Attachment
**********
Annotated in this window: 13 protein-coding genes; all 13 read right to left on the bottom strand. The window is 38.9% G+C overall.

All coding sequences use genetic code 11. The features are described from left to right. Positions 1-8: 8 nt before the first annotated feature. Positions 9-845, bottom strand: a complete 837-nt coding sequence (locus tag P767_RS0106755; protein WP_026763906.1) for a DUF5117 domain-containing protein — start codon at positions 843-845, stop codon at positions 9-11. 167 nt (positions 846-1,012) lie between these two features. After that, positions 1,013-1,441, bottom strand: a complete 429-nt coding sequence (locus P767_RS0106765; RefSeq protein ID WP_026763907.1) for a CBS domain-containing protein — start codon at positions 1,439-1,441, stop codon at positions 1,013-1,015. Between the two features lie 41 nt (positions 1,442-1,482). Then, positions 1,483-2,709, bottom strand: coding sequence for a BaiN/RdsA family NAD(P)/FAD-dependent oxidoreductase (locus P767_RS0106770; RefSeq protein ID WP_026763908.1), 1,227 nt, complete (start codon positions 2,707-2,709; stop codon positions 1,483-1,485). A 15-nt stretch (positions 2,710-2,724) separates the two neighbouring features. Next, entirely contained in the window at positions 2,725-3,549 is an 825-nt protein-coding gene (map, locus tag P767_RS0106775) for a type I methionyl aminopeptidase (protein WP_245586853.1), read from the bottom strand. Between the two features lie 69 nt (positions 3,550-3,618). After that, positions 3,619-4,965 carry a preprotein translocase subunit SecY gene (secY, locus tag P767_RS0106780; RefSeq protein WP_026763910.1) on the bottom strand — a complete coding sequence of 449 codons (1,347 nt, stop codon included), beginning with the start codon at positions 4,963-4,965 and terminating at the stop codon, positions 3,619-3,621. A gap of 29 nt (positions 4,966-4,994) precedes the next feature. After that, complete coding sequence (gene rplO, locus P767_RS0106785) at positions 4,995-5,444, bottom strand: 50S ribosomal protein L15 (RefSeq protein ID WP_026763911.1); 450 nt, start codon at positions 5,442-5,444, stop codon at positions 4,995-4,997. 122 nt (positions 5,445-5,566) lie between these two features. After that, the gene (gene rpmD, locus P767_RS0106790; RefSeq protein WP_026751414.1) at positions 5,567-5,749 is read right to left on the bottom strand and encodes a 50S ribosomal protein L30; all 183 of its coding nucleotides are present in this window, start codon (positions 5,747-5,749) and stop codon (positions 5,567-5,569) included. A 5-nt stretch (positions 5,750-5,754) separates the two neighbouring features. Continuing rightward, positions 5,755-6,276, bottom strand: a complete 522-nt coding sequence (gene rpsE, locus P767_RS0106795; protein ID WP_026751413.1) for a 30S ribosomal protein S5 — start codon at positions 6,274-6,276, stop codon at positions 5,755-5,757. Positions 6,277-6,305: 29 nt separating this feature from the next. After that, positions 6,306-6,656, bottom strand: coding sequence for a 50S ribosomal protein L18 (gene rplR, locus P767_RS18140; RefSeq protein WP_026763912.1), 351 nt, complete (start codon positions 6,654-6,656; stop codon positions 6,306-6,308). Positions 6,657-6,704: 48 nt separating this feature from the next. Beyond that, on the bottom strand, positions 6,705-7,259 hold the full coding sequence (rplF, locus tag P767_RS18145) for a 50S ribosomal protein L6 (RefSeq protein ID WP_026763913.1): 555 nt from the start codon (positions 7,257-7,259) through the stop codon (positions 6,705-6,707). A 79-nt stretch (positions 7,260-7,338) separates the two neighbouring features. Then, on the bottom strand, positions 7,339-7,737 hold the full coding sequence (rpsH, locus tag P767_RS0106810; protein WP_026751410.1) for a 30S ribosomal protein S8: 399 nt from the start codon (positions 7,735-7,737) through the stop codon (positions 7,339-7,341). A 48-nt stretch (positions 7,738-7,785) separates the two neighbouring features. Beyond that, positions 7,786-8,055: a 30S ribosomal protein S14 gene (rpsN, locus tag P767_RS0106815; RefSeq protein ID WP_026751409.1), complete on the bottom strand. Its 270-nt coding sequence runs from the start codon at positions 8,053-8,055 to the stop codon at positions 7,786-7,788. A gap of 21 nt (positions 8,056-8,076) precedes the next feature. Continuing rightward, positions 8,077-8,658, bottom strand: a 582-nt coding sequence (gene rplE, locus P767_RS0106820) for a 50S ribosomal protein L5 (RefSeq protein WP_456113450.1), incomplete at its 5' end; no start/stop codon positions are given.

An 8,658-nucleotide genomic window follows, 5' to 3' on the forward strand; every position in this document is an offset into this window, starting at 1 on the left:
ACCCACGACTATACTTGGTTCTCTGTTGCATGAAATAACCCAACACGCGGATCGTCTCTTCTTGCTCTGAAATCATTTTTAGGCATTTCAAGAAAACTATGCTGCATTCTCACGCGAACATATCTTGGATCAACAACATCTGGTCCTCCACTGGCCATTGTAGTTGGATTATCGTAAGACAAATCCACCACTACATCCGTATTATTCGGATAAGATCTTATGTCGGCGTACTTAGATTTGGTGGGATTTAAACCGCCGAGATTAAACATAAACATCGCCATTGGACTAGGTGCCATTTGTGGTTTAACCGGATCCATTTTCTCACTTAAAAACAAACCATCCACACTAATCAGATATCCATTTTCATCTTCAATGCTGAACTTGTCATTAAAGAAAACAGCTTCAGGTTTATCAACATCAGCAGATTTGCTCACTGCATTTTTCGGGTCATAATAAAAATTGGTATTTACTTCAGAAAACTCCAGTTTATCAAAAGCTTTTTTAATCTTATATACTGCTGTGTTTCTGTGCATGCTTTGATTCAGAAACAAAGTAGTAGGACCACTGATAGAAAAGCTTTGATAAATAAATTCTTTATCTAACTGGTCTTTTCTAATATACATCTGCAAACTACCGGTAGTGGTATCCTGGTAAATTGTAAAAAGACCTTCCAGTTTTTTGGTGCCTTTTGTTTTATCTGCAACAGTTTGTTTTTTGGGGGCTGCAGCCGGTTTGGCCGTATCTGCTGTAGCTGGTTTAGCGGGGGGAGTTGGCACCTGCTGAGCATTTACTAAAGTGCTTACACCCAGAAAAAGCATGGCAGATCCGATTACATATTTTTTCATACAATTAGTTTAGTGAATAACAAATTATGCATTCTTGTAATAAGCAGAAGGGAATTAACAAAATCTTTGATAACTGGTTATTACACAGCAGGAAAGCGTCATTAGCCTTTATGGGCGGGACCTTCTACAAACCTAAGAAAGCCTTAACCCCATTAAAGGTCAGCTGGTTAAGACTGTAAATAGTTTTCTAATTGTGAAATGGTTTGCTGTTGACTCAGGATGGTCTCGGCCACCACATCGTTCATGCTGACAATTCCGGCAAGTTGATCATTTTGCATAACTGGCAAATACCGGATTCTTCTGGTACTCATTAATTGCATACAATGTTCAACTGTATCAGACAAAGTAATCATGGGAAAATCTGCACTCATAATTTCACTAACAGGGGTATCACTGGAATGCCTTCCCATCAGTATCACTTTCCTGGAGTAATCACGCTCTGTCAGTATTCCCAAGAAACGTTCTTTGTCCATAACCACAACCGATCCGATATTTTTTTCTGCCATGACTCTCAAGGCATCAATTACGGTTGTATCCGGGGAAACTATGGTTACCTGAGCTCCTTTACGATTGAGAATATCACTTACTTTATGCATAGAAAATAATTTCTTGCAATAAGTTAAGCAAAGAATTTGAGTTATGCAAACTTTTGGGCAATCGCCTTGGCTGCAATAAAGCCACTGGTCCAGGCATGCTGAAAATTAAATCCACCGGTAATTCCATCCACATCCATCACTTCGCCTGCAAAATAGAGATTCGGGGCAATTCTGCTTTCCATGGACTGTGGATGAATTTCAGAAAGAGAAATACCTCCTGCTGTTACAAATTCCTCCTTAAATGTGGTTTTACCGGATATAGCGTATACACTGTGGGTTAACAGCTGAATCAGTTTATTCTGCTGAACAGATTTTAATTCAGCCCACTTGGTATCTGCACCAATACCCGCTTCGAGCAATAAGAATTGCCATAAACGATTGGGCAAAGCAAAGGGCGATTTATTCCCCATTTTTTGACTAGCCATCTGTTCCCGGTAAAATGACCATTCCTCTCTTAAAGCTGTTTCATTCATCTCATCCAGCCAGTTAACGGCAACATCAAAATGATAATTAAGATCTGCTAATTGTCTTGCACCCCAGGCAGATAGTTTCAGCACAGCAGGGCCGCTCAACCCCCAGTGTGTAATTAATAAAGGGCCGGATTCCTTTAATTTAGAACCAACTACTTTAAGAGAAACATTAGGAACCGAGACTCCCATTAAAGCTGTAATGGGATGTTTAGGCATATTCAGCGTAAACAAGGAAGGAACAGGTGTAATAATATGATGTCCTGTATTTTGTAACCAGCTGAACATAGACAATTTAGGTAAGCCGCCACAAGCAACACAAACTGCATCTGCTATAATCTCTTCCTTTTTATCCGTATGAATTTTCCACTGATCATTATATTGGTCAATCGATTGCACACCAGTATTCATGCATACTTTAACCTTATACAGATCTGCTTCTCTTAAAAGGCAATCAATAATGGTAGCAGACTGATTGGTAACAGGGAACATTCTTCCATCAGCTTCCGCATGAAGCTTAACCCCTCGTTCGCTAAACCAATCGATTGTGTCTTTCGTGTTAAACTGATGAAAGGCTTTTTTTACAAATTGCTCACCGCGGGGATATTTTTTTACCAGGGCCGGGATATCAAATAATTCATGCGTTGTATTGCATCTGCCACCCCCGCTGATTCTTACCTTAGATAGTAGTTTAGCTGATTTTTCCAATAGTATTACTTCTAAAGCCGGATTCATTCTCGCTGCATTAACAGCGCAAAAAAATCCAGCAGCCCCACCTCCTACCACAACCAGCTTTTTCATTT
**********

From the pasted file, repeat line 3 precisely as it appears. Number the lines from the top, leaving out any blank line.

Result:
An 8,658-nucleotide genomic window follows, 5' to 3' on the forward strand; every position in this document is an offset into this window, starting at 1 on the left: